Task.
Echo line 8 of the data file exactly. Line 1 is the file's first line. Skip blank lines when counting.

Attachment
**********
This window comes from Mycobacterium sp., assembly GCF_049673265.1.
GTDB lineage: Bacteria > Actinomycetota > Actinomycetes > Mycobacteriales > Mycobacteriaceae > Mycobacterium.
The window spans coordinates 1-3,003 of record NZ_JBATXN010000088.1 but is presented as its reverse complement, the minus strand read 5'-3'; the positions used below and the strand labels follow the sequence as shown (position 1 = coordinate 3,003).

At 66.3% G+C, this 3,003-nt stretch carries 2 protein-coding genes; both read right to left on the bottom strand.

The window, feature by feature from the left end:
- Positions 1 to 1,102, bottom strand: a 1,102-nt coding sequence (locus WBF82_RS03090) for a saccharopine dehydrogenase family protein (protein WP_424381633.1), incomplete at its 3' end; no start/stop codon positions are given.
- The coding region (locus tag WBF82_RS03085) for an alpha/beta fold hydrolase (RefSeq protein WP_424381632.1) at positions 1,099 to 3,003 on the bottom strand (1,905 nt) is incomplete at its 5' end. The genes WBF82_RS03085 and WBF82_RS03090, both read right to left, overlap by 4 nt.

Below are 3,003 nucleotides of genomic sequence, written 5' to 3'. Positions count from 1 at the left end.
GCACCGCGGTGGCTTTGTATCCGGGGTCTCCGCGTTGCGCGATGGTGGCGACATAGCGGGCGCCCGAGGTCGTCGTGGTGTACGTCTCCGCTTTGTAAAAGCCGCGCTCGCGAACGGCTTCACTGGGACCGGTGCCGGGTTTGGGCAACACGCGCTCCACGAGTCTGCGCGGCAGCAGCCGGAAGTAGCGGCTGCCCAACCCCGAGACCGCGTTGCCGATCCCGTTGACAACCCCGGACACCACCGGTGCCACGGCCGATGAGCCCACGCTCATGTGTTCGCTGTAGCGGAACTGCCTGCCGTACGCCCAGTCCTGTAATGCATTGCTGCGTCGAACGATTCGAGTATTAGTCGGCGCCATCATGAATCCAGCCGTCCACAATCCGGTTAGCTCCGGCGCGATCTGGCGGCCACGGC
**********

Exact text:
Below are 3,003 nucleotides of genomic sequence, written 5' to 3'. Positions count from 1 at the left end.